Instant Gratification: Reward Yourself To Health

//Instant Gratification: Reward Yourself To Health

Instant Gratification: Reward Yourself To Health

 

Imagine, in a strange future, you were suddenly unplugged from the comfortable virtual reality life a computer program has created in your mind and thrust into a brand new existence. In a matter of minutes you have been transplanted from being a modest, introspective deep thinker who struggles with speeches at family birthdays, to the leader of a great political movement, about to address millions and immortalise this poignant moment in their great struggle. Or, perhaps you are about to go on stage as the lead role in a hit Broadway musical.

“Impossible! I would crumble with fear, freeze up, my mind would run blank”

Exaggeration is often a good way to flush out flawed logic and, obviously, this is exactly what I have done here. It is the flawed logic that sees so many people, year after year, set ambitious but ill-constructed New Year resolutions, and fail. If you have very little interest or history with exercise, your chances of suddenly becoming the teacher’s pet at the 5:00 am boot camp, at least for any period longer than a couple of weeks, are low. Ambitious goals are fine, but they must always be tempered by and constructed around the maxim: crawl before you walk.

This is about taking on lifestyle changes in small, manageable chunks. It comes down to the brain chemistry of habits. Our brains respond to the pattern of trigger, routine, and reward. When the alarm goes off at 4:30 am (trigger), our standard routine might be to hit snooze and pull the covers higher. This feels good, and we are rewarded by the release of endorphins. Endorphins trigger dopamine, the hormone which creates the behaviour which seeks pleasure. A cyclical neural pathway linking the trigger with the action/habit and the ultimate reward is created, and the habit becomes an engrained response to the trigger – dopamine will cause you to seek out this action whenever the trigger arises, and endorphins reinforce it as a ‘good’ thing to seek out. So, while 5:00 am boot camps most certainly lead to the release of endorphins after all of the puffing and sweating, for many this pleasure is too far removed from any natural trigger they will experience at 4:30 am (some might say “in the normal course of their lives….”). When compared to the instant pleasure of pulling up the covers, boot camp loses.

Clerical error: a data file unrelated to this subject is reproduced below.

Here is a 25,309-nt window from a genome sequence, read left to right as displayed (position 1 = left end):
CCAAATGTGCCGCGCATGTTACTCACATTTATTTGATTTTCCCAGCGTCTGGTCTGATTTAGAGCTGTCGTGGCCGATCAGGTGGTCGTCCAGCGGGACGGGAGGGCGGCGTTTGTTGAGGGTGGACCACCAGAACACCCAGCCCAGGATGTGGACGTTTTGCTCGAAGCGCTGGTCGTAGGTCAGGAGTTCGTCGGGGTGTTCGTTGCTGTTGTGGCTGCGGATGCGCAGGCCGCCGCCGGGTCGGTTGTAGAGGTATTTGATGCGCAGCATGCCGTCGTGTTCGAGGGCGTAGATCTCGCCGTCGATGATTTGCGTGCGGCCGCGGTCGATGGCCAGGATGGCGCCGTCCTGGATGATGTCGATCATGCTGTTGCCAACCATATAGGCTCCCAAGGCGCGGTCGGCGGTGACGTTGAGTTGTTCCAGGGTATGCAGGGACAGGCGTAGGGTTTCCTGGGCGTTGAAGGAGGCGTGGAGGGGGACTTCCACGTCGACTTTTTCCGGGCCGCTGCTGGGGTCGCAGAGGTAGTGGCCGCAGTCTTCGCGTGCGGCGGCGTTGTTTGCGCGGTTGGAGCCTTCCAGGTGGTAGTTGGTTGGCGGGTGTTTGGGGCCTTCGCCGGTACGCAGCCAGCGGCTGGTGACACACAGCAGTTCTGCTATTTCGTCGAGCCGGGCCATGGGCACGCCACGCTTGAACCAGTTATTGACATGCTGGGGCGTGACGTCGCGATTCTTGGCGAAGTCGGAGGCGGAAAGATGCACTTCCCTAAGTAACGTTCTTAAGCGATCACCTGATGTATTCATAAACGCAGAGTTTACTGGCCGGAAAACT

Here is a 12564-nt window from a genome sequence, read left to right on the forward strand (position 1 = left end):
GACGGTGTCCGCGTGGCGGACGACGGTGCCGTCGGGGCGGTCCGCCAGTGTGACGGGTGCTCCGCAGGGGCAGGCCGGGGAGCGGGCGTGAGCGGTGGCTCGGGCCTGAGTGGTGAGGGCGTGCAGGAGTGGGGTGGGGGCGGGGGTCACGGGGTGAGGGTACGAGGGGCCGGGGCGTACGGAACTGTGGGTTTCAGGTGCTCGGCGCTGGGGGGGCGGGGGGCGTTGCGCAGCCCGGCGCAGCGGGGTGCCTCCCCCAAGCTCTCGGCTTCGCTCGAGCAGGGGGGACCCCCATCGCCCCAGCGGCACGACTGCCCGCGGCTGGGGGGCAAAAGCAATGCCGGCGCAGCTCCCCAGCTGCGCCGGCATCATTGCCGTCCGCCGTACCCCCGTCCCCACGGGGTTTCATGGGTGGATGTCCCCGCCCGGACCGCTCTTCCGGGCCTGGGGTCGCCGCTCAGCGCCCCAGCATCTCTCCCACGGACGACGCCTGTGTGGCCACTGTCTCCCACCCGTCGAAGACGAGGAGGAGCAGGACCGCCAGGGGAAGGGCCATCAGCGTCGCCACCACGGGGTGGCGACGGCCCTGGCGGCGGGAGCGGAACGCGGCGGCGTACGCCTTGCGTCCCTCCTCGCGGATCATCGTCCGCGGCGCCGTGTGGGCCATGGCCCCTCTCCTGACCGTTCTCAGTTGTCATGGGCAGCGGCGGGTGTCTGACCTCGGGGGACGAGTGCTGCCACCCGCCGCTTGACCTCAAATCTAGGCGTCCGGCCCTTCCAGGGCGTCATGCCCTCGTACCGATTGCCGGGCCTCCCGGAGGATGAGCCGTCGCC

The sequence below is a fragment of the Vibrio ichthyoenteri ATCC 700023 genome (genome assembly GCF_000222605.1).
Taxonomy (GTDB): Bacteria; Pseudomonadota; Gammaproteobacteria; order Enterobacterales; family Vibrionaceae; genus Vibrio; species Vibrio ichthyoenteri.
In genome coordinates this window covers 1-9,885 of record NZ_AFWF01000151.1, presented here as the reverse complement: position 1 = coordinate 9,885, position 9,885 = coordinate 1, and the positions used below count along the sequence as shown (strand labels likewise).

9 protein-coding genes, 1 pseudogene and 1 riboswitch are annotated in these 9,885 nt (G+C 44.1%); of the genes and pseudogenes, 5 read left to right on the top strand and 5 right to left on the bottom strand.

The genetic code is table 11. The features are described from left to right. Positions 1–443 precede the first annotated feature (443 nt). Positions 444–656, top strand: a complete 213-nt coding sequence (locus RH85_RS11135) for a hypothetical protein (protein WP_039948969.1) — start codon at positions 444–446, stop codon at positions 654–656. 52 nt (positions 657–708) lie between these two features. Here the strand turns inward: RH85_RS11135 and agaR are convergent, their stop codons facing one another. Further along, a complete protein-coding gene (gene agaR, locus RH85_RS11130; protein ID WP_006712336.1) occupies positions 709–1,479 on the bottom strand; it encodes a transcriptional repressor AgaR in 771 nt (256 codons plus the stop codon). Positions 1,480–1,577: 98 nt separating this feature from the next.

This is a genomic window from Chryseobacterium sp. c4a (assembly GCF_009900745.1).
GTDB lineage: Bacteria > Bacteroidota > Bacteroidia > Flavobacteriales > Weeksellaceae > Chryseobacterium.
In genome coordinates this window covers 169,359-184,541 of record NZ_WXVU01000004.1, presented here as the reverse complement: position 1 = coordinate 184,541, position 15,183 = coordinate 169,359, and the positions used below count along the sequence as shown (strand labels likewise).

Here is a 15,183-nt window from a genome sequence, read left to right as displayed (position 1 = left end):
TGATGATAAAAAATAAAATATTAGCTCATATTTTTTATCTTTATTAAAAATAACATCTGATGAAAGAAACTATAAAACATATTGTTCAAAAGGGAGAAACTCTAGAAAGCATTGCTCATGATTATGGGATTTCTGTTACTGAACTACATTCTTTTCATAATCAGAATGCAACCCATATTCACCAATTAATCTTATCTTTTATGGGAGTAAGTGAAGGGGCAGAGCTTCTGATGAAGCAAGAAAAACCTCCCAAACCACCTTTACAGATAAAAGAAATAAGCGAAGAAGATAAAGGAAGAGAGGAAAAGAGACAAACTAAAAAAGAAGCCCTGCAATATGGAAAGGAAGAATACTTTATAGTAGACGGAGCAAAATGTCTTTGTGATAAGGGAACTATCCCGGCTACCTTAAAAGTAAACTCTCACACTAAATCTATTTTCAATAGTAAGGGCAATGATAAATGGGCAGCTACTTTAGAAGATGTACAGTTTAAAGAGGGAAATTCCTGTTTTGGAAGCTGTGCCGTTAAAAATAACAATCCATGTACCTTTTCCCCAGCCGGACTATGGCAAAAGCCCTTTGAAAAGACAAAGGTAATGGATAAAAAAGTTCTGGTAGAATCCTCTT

Whether the goal is to lose 10kg, reduce the risk of diabetes your doctor has been warning you about, fit into a smaller pair of jeans, or just feel better, the important thing will be to look at the smallest and most manageable changes you can make on a daily basis which will contribute to this goal. For instance, the goals I have listed here are about exercise and weight management, but let’s focus just on the exercise bit. Exercise is about movement, so start off by finding very simple ways of moving more. Taking the stairs is an often quoted example. With an ill-defined association between your goals and general movement, the trigger of being presented with the elevator or the stairs may not be obvious enough to merit some different course of action. But when you recognise that this is a chance to move more, and you take the stairs, you are instantly rewarded with that little realisation that you have edged closer to your goal. Because this trigger occurs often, and because this new course of action is contemporaneous with the trigger, the endorphin reward becomes associated with the trigger and you lay the foundations for a new neural pathway which is then strengthened every time the new routine is practiced.